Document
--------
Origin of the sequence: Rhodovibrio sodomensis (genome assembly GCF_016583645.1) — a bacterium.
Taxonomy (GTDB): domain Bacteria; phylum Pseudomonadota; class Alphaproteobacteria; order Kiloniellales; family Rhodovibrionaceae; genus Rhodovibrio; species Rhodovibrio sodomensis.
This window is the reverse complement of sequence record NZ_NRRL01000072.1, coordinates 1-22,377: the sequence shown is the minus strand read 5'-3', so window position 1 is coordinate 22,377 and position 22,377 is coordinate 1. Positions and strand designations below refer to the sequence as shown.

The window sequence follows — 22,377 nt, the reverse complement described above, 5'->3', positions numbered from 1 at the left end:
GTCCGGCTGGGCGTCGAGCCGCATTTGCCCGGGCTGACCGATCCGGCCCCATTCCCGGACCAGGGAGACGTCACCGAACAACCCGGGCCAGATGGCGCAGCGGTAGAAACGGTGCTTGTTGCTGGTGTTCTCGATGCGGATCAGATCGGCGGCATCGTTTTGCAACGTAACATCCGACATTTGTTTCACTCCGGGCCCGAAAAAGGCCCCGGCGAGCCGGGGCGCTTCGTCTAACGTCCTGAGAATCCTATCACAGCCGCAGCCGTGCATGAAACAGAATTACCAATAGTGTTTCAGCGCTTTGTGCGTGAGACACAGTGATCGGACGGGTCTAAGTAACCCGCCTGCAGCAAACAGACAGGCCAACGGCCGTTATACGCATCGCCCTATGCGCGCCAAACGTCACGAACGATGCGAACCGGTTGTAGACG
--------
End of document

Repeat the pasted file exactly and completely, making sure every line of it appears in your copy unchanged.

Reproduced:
Origin of the sequence: Rhodovibrio sodomensis (genome assembly GCF_016583645.1) — a bacterium.
Taxonomy (GTDB): domain Bacteria; phylum Pseudomonadota; class Alphaproteobacteria; order Kiloniellales; family Rhodovibrionaceae; genus Rhodovibrio; species Rhodovibrio sodomensis.
This window is the reverse complement of sequence record NZ_NRRL01000072.1, coordinates 1-22,377: the sequence shown is the minus strand read 5'-3', so window position 1 is coordinate 22,377 and position 22,377 is coordinate 1. Positions and strand designations below refer to the sequence as shown.

The window sequence follows — 22,377 nt, the reverse complement described above, 5'->3', positions numbered from 1 at the left end:
GTCCGGCTGGGCGTCGAGCCGCATTTGCCCGGGCTGACCGATCCGGCCCCATTCCCGGACCAGGGAGACGTCACCGAACAACCCGGGCCAGATGGCGCAGCGGTAGAAACGGTGCTTGTTGCTGGTGTTCTCGATGCGGATCAGATCGGCGGCATCGTTTTGCAACGTAACATCCGACATTTGTTTCACTCCGGGCCCGAAAAAGGCCCCGGCGAGCCGGGGCGCTTCGTCTAACGTCCTGAGAATCCTATCACAGCCGCAGCCGTGCATGAAACAGAATTACCAATAGTGTTTCAGCGCTTTGTGCGTGAGACACAGTGATCGGACGGGTCTAAGTAACCCGCCTGCAGCAAACAGACAGGCCAACGGCCGTTATACGCATCGCCCTATGCGCGCCAAACGTCACGAACGATGCGAACCGGTTGTAGACG